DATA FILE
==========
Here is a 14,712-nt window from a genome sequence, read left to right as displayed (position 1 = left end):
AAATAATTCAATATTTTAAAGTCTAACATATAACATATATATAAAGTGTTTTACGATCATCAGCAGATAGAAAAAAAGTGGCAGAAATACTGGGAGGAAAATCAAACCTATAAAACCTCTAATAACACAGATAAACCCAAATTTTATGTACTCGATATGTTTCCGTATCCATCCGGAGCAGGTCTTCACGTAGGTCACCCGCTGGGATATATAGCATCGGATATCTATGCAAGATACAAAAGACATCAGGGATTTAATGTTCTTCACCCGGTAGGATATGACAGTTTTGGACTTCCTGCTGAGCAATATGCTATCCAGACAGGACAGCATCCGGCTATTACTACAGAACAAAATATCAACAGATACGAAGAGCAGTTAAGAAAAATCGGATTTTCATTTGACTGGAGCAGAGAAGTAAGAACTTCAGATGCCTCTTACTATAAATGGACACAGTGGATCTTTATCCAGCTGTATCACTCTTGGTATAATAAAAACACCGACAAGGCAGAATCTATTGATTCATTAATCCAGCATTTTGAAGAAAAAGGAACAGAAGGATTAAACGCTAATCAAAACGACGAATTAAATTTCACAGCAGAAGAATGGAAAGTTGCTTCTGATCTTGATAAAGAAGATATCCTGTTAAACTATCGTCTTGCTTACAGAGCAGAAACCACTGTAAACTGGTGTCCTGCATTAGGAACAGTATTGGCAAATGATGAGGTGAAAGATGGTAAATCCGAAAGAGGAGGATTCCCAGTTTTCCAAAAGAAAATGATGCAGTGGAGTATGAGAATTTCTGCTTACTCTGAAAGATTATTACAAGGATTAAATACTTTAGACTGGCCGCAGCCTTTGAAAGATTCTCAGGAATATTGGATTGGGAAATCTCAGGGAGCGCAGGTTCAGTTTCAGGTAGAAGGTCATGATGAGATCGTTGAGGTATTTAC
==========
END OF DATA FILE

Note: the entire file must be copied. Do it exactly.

Here is a 14,712-nt window from a genome sequence, read left to right as displayed (position 1 = left end):
AAATAATTCAATATTTTAAAGTCTAACATATAACATATATATAAAGTGTTTTACGATCATCAGCAGATAGAAAAAAAGTGGCAGAAATACTGGGAGGAAAATCAAACCTATAAAACCTCTAATAACACAGATAAACCCAAATTTTATGTACTCGATATGTTTCCGTATCCATCCGGAGCAGGTCTTCACGTAGGTCACCCGCTGGGATATATAGCATCGGATATCTATGCAAGATACAAAAGACATCAGGGATTTAATGTTCTTCACCCGGTAGGATATGACAGTTTTGGACTTCCTGCTGAGCAATATGCTATCCAGACAGGACAGCATCCGGCTATTACTACAGAACAAAATATCAACAGATACGAAGAGCAGTTAAGAAAAATCGGATTTTCATTTGACTGGAGCAGAGAAGTAAGAACTTCAGATGCCTCTTACTATAAATGGACACAGTGGATCTTTATCCAGCTGTATCACTCTTGGTATAATAAAAACACCGACAAGGCAGAATCTATTGATTCATTAATCCAGCATTTTGAAGAAAAAGGAACAGAAGGATTAAACGCTAATCAAAACGACGAATTAAATTTCACAGCAGAAGAATGGAAAGTTGCTTCTGATCTTGATAAAGAAGATATCCTGTTAAACTATCGTCTTGCTTACAGAGCAGAAACCACTGTAAACTGGTGTCCTGCATTAGGAACAGTATTGGCAAATGATGAGGTGAAAGATGGTAAATCCGAAAGAGGAGGATTCCCAGTTTTCCAAAAGAAAATGATGCAGTGGAGTATGAGAATTTCTGCTTACTCTGAAAGATTATTACAAGGATTAAATACTTTAGACTGGCCGCAGCCTTTGAAAGATTCTCAGGAATATTGGATTGGGAAATCTCAGGGAGCGCAGGTTCAGTTTCAGGTAGAAGGTCATGATGAGATCGTTGAGGTATTTAC